Half a gamebook.  That's what I'm stuck on right now.  I suppose that there's no reason a short gamebook can't be difficult, but there's something about it that galls me.  It's not even a real gamebook!  I should be done with this thing by now!  I never should have made that no-cheating rule.


I can't blame the dice for my misfortune, because my stats have been rather good in all my attempts so far.  This time around is no different: I rolled a Skill of 12, a Stamina of 21 and a Luck of 10.   It would be nice to be able to point at a guy with Skill 7 to justify my lack of success, but nope.  I only have my own curiosity and stupidity to blame.

I got off to a bad start right at the beginning of my adventure.  As usual I opted for the path with the Mammoth, but despite my Skill being higher it absolutely mauled me.  It hit me five times during the battle, and I was left with a mere 11 Stamina by the time I killed it.  This did not bode well for the future.

The rest of the initial stages presented me with little difficulty, and I was able to raid the trapper's hut and kill the Yeti with only some minor wounds.  I had learned my lesson from last time around, and I avoided the blizzard in my nice, warm igloo.  I still had a Stamina of 11 when I reached the Snow Witch's lair, and I was able to restore that to 14 by drinking the potion near the entrance.

This time around I decided to attack the Mountain Elf when I encountered him.  He was a pushover, but rather than kill him I opted to spare his life.  He was pretty happy about it, and even happier that I was here to kill the Snow Witch, so he gave me his cloak.  Always nice to have a disguise in enemy territory.

At the next junction I followed the Elf's advice and turned right, into uncharted territory.  I soon came to a kitchen, where a Neanderthal was stripping the skin from a dead moose, under the supervision of a Gnome chef.

Insert the Gordon Ramsay invective of your choice.

When I entered the Gnome offered me a stale cake.  This was a pretty meager haul, and I fancied myself against these two, so I attacked them.  The Neanderthal died with little trouble, and the Gnome fled to raise the alarm.  (That's what the text says he does, but the Gnome's escape affects nothing at all.)

For a kitchen, the cupboards were loaded with treasure.  I found a magic flute, a rune-covered stick, a rose that restored my Stamina to 17 when I smelled it, and a book.  Unfortunately, the book had a poison needle in the clasp, which dropped my Stamina back to 13.  In better news, inside the book was an Amulet of Courage that restored 2 Skill points.  This was fairly useless for me, but I kept it anyway just in case it would come in handy later.

After leaving the kitchen I came to the cavern with the Ice Demon and its worshippers.  With my cloak and a successful Luck test, I was able to sneak through unhindered.

Following that I rescued the Dwarf from the pit, and went on to confront the Illusionist and his prism.  At first I tried to trick the Illusionist by saying that I had come to play my magic flute for the Snow Witch.  He seemed happy enough to let me pass, but I didn't trust the path he tried to lead me down, so I killed him, and released the Genie from his prism.

Last time I had chosen the right tunnel after defeating the Illusionist, and ended up trapped between two gates.  This time I went through the skull mouth, which led to a large cavern inhabited by a Frost Giant.  I had the option of running through before he spotted me, but what kind of an option is that for a self-respecting adventurer?  It's no way to obtain loot, that's for sure.  Instead I knocked him out using the sling that the aforementioned Dwarf had given me.  (This required a roll against my Skill, but with a score of 12 it was impossible to fail.)

The Giant dropped a chest, which contained three rings and a cracked bottle.  The bottle was perfume, so I ignored it and moved on to the rings.  One was gold, one was silver, and one was copper, and I made the decision to try them all.  This is always a bad idea in gamebooks, but I was hoping that the benefits would outweigh the penalties.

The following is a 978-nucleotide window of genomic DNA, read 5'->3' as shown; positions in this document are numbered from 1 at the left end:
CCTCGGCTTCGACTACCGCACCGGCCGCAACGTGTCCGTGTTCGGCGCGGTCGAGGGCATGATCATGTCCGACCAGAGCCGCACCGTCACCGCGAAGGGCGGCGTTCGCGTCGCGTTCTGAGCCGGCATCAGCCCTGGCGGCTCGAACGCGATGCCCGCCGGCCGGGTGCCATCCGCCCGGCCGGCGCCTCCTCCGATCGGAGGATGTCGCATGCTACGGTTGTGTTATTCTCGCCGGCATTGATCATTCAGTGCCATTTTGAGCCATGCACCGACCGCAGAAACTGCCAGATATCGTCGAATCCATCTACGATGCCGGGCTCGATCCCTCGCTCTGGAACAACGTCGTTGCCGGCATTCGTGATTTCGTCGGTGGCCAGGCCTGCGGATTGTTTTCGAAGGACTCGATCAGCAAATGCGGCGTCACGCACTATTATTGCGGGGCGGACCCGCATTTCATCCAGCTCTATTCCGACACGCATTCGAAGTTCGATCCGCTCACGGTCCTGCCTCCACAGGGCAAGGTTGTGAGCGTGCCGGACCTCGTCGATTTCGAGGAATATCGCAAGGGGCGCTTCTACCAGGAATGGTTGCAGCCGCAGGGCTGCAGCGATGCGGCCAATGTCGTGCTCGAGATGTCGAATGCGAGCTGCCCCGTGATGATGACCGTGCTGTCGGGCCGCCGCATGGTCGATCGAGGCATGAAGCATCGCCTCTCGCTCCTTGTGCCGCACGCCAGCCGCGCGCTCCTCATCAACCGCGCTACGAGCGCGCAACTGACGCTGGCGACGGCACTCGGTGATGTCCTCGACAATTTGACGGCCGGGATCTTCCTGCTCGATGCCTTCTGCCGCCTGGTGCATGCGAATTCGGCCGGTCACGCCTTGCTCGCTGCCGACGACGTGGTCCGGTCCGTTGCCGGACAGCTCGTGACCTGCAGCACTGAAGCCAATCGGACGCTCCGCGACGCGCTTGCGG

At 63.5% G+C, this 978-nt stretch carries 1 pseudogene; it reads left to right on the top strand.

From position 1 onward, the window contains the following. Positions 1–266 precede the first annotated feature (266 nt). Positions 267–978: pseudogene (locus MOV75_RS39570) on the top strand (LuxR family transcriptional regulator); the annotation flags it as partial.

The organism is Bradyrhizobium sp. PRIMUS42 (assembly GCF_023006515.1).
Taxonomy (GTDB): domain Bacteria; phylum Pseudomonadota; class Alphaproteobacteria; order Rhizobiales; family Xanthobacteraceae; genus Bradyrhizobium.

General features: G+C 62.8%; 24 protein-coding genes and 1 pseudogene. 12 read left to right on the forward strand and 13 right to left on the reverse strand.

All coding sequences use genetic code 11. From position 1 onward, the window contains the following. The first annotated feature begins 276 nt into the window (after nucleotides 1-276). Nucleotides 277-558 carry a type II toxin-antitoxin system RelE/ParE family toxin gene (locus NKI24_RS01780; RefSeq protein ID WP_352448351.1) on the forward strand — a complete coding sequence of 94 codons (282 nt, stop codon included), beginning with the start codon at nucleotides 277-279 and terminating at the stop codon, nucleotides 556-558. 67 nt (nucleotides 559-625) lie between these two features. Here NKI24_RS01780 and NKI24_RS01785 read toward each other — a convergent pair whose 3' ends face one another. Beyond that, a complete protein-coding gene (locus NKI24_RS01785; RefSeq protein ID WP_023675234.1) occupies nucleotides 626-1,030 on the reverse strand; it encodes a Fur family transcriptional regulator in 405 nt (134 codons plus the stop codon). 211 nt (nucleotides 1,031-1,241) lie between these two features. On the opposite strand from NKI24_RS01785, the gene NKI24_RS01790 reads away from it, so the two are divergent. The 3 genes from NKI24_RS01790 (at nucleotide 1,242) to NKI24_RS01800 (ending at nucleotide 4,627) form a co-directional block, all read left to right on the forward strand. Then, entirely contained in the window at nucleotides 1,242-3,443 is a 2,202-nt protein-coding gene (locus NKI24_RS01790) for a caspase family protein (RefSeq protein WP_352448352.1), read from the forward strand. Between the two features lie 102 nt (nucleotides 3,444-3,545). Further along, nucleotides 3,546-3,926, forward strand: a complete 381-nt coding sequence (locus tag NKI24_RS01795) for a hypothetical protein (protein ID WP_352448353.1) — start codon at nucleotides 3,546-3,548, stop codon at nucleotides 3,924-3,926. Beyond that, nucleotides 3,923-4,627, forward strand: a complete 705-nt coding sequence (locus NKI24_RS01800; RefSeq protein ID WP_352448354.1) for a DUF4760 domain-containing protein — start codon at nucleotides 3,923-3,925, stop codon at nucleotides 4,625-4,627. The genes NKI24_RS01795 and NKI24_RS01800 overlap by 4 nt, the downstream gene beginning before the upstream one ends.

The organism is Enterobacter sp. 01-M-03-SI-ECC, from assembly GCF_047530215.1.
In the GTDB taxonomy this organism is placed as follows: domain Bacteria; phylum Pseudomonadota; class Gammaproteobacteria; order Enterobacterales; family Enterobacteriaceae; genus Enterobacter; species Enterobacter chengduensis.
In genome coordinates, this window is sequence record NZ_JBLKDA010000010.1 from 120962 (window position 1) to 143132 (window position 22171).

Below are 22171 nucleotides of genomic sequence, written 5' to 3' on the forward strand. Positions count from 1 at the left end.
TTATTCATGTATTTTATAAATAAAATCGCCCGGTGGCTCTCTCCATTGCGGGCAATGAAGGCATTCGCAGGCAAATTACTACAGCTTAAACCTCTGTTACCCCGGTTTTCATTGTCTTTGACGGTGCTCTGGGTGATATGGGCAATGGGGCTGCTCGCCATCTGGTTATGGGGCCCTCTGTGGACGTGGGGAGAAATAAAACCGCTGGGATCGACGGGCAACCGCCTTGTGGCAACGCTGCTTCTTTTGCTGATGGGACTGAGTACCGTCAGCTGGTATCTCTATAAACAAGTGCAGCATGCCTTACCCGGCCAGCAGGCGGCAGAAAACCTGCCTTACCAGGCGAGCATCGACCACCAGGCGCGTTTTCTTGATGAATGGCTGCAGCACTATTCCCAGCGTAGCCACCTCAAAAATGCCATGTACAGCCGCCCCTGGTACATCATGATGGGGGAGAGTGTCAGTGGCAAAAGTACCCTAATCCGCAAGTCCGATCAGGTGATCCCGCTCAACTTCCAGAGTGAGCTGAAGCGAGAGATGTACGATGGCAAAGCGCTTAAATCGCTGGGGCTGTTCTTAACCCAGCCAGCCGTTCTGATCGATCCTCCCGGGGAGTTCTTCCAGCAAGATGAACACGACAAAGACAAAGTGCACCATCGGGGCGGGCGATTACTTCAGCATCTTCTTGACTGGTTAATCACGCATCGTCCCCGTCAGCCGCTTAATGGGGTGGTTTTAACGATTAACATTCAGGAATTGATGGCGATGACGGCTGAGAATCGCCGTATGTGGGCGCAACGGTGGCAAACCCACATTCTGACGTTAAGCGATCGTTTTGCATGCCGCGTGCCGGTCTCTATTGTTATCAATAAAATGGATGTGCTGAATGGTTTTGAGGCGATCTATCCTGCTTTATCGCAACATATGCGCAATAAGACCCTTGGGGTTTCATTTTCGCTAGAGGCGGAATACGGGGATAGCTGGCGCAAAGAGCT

The gold ring provided magical protection from the cold, a handy thing to have in an ice-themed adventure.  The copper ring gave me the power to summon a warrior to my aid but once.  The silver ring...  The silver ring was cursed, and drained my life force.  I had to roll a die, and subtract the number from my Skill.  Of course, I rolled a 6, and went from legendary killing machine to doomed fool in one stroke.  My only hope was to find a hefty Skill bonus, and soon.

Instead, what I found was a Crystal Warrior.

He looks a bit like Unicron.

The Crystal Warrior was one of the Snow Witch's guardians, and had apparently been sent to deal with me personally.  My sword was useless against it, but luckily I had a warhammer (looted from the trapper's hut).  Unluckily, the Crystal Warrior's Skill was far in excess of mine.  I was able to get one good hit in, but aside from that it destroyed me.

Done in by my curiosity once again.  Well, I say that, but I put the silver ring on first, so I would have suffered the penalty regardless of my decision to try them all.  At least now I know to avoid it next time.

I assume that the Crystal Warrior is unavoidable; I encountered it at a four-way junction, so I figure that the two paths I haven't explored yet converge here.  It's a hard fight, and the annoying thing here is that I should have more options.  What about that warrior that I can summon with my ring?  What about the Genie I liberated, which said it could turn me invisible?  Both of those were options I would have used if the book allowed it.  It didn't, and I was forced into an unwinnable combat.  You win again, Livingstone.


This should be a quick one.  I followed much the same path as the previous entry, with a few minor differences.  Instead of fighting the Elf, I told him I was here to join the Snow Witch, then changed my story and told the truth.  He gave me his cloak without the need for battle, so that seems like the best option to go for.  In the kitchen I took the stale cake instead of fighting; it restored a mere 1 Stamina, so engaging in some chef murders seems like the better way to go.

After killing the illusionist I chose the left path, and much like the right path I was trapped between two gates.  I didn't have the key I needed to unlock them, so I was trapped and my adventure was over.  An abrupt and unsatisfying end.